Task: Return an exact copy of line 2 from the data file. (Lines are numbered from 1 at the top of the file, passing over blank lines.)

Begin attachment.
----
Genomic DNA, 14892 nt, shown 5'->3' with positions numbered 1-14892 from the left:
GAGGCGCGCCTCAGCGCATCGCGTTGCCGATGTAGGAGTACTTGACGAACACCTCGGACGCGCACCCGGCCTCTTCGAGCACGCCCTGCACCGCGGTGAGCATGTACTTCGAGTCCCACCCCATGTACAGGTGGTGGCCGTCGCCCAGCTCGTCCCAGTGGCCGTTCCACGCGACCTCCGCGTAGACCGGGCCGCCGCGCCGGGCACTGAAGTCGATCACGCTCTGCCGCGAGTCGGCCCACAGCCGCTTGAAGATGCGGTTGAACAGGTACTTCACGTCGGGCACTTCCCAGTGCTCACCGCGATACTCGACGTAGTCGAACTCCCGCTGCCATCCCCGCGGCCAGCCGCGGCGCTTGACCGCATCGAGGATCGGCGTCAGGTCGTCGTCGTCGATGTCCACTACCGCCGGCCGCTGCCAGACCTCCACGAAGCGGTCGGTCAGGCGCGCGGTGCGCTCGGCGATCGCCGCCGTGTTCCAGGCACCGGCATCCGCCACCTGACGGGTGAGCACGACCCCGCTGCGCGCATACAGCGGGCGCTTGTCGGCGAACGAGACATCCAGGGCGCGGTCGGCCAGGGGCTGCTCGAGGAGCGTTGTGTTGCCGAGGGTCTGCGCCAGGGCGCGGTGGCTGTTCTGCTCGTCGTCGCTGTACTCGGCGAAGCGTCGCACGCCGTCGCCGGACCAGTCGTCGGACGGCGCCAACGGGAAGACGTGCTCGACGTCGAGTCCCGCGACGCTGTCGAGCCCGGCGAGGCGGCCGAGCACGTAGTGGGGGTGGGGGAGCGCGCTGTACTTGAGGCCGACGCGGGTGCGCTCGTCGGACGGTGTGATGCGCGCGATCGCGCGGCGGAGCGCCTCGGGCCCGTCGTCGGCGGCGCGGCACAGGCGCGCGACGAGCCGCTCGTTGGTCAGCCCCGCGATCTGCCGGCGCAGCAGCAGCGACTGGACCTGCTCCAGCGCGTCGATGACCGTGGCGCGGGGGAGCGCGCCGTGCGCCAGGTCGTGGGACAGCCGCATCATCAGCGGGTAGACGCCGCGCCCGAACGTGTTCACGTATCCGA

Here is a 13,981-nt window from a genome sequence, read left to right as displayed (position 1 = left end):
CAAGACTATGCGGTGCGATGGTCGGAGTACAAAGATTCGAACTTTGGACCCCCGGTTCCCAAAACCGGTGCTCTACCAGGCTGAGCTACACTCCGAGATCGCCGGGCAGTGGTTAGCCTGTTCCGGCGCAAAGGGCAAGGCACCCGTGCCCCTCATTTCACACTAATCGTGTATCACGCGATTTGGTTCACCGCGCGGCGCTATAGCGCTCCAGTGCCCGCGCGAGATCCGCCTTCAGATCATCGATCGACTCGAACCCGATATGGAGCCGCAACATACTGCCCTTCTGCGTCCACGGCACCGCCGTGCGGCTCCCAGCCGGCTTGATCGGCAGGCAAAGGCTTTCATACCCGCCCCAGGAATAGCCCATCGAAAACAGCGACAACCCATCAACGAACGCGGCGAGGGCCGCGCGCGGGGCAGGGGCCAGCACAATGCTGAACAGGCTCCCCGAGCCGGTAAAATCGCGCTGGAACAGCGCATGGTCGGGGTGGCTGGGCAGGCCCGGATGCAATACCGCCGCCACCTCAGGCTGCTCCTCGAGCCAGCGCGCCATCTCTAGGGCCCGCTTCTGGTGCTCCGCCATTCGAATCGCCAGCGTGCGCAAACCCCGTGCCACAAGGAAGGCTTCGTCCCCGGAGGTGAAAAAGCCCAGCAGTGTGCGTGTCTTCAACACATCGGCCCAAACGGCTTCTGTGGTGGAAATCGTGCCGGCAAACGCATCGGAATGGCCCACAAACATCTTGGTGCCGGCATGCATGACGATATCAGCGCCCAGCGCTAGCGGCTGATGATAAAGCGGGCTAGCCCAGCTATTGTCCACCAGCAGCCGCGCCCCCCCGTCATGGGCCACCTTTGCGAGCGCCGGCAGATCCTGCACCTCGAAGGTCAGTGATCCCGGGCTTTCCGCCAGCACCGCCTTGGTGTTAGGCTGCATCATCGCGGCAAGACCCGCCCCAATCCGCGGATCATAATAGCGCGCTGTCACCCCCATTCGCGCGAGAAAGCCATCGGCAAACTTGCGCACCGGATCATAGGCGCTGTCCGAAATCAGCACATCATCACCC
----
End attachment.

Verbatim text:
GAGGCGCGCCTCAGCGCATCGCGTTGCCGATGTAGGAGTACTTGACGAACACCTCGGACGCGCACCCGGCCTCTTCGAGCACGCCCTGCACCGCGGTGAGCATGTACTTCGAGTCCCACCCCATGTACAGGTGGTGGCCGTCGCCCAGCTCGTCCCAGTGGCCGTTCCACGCGACCTCCGCGTAGACCGGGCCGCCGCGCCGGGCACTGAAGTCGATCACGCTCTGCCGCGAGTCGGCCCACAGCCGCTTGAAGATGCGGTTGAACAGGTACTTCACGTCGGGCACTTCCCAGTGCTCACCGCGATACTCGACGTAGTCGAACTCCCGCTGCCATCCCCGCGGCCAGCCGCGGCGCTTGACCGCATCGAGGATCGGCGTCAGGTCGTCGTCGTCGATGTCCACTACCGCCGGCCGCTGCCAGACCTCCACGAAGCGGTCGGTCAGGCGCGCGGTGCGCTCGGCGATCGCCGCCGTGTTCCAGGCACCGGCATCCGCCACCTGACGGGTGAGCACGACCCCGCTGCGCGCATACAGCGGGCGCTTGTCGGCGAACGAGACATCCAGGGCGCGGTCGGCCAGGGGCTGCTCGAGGAGCGTTGTGTTGCCGAGGGTCTGCGCCAGGGCGCGGTGGCTGTTCTGCTCGTCGTCGCTGTACTCGGCGAAGCGTCGCACGCCGTCGCCGGACCAGTCGTCGGACGGCGCCAACGGGAAGACGTGCTCGACGTCGAGTCCCGCGACGCTGTCGAGCCCGGCGAGGCGGCCGAGCACGTAGTGGGGGTGGGGGAGCGCGCTGTACTTGAGGCCGACGCGGGTGCGCTCGTCGGACGGTGTGATGCGCGCGATCGCGCGGCGGAGCGCCTCGGGCCCGTCGTCGGCGGCGCGGCACAGGCGCGCGACGAGCCGCTCGTTGGTCAGCCCCGCGATCTGCCGGCGCAGCAGCAGCGACTGGACCTGCTCCAGCGCGTCGATGACCGTGGCGCGGGGGAGCGCGCCGTGCGCCAGGTCGTGGGACAGCCGCATCATCAGCGGGTAGACGCCGCGCCCGAACGTGTTCACGTATCCGA